October 24, 2011

One of the best ideas for restoring a vehicle is the rotisserie. After years of crawling under a car - at worst on a gravel drive, at best on a garage creeper - restorers now are able to flip a vehicle up on it's side, or even upside down, in order to be in a sitting or standing position while stripping, repairing and refinishing the undersides.

There was a time that a restoration ended at the rockers. Even in decent quality shops, vehicle refinishing below the doors left a lot to be desired. It was not uncommon to see repairs left undone, filler left unfinished, primer spots and even a lack of paint down low on cars. Nowaday, if the shop you take your vehicle to doesn't have some way of lifting the car up to eye level, or of tipping the car over on it's side, I would suggest you walk away! There's just no way a man on a creeper, or piece of cardboard can do the work down low to the same quality as when that same area is easily accessable.
While the rotisserie is one tool that allows full access to the underside of a project is it by no means the only one and - arguably - not the best tool in every situation. Have a look below at the myriad of ways people have thought of to gain access to the underbody in order to treat these important parts of a restored vehicle.


Here's the link to my post on Garage Journal.com. It has a lot of great ideas, in addition to the wooden tip-over style:  Rotisseries and tip-over jigs

1956 Chevrolet Apache/3100 truck restotation - final stretch!

As promised  - today was an 8 hour romp in the fun-zone!  Got a lot of different bits done or started and other things sorted out for later this week.

First up, I pulled the seat out again, flipped it over on some stools and attached the underseat baffles:

Lubed and attached the runners. It's the last time I'll use graphite lube near upholstery though - it was hard to get off even after a few seconds, so I'm guessing it would stain if left any longer!

Ever screw and bolt gets lubed upon assembly:

Next up was the drivers door that didn't have it's windows installed yet. Even after learning how it should go when I did the passenger door, and having a helper, it took several tries and over an hour!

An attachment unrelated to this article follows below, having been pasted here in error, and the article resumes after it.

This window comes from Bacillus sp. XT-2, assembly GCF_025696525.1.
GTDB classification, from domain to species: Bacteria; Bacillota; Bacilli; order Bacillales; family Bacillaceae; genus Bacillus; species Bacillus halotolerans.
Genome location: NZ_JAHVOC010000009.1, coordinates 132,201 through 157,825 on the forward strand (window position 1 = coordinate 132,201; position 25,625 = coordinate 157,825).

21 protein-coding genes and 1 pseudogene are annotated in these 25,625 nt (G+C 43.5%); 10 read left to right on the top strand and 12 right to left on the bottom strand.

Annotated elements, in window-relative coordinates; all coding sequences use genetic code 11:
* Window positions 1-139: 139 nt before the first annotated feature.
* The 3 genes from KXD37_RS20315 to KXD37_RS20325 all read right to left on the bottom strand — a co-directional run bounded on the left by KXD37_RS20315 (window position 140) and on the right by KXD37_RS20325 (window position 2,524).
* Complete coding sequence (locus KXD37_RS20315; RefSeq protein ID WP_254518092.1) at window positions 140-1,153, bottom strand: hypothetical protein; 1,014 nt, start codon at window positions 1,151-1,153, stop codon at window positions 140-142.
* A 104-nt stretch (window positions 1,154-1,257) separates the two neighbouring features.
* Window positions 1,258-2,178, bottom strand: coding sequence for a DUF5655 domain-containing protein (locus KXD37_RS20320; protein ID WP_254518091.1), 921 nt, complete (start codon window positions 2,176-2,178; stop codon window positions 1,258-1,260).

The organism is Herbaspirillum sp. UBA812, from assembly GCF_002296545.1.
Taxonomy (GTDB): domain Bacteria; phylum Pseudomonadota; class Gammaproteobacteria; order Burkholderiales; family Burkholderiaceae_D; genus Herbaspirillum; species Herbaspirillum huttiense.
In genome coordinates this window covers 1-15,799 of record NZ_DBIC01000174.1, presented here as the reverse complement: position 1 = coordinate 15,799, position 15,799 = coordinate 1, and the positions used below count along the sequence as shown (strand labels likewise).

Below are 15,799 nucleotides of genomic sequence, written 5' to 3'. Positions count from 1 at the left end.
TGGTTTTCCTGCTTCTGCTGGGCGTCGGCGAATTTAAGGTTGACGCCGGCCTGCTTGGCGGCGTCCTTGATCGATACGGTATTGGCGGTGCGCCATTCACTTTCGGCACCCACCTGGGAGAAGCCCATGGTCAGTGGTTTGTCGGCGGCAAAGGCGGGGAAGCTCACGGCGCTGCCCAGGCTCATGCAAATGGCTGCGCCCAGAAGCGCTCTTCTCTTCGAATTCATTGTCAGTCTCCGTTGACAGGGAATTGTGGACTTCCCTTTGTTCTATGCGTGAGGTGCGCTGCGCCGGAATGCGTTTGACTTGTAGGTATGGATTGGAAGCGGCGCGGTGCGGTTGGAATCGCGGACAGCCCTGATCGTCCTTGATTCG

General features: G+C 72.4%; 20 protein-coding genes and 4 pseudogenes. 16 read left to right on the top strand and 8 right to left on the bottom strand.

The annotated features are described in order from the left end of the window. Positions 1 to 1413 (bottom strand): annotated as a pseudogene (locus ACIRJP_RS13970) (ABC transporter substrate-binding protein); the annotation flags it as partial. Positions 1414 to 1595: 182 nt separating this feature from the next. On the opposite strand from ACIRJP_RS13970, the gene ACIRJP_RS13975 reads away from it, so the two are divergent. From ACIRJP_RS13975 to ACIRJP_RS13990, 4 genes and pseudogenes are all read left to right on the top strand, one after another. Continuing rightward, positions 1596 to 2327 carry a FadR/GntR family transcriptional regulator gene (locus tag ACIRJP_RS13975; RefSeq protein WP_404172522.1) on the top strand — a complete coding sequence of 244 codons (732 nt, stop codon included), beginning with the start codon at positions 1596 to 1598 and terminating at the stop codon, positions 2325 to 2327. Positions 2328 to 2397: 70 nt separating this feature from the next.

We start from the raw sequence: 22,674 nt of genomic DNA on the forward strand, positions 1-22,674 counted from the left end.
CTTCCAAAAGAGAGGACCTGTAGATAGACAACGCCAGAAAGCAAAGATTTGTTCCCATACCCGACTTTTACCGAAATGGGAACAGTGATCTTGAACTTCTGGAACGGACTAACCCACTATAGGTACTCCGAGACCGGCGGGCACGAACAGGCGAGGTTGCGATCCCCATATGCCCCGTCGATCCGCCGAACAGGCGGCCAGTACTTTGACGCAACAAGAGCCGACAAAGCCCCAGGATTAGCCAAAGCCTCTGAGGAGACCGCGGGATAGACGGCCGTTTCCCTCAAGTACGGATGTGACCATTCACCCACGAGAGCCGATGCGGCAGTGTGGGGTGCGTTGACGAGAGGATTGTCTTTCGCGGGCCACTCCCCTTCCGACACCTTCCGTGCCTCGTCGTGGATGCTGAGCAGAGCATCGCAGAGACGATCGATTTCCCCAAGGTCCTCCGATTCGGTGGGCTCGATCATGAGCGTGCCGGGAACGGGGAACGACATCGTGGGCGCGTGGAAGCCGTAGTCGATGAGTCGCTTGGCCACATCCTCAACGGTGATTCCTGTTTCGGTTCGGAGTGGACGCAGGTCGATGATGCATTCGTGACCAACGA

The "key" is to put the door glass into the static runner (latch side), holding it about half-way in, then carefully sliding the vent assembly in as well, moving it towards the window once it's half-way in to catch it in it's runner. Once that happens, you can then carefully push the vent assembly down into the door and into position, making sure it's tab engages the slot in the door. While still holding the window, put one or two of the small screws in that go around the top of the vent window. Next, put in the large screws that attach the bottom of the vent runner assembly. With the glass in between the two runners, attach the regulator arms to the bottom of the door glass and slowly roll the glass up and down to ensure it doesn't catch on anything, finally tightening the lower vent glass runner screws.

As I mentioned in the post assembling the passenger door, make sure to put a bunch of tape on the door to protect it from scratches. Of course no matter how well I know that, I often don't put tape on - until it's too late.....

The kick panels where attached - again with white-headed screws, just to add a little sum-sum...

Staying with the interior, I started on wiring the gauge assembly and more:

On the steering column I cleaned up the horn contacts and torqued the steering wheel down:

Next up were the HL buckets and rings. Sandblasted, primered with self-etching primer, the inners where painted with hammered-silver and the outers with flat lack, then rocker guard on the back, This will protect them inside the fender wells.

The retaining rings where cleaned with fine steel wool. It works on all stainless and chrome.

Lastly, I re-installed the window winder knobs in the handles, which consisted of trying to flare what is left of the metal stub. When removed, much of the metal was also removed, so it's not as solid as stock. If they don't stay attached we may have to order new knobs.

Stay tuned - lots to come this week!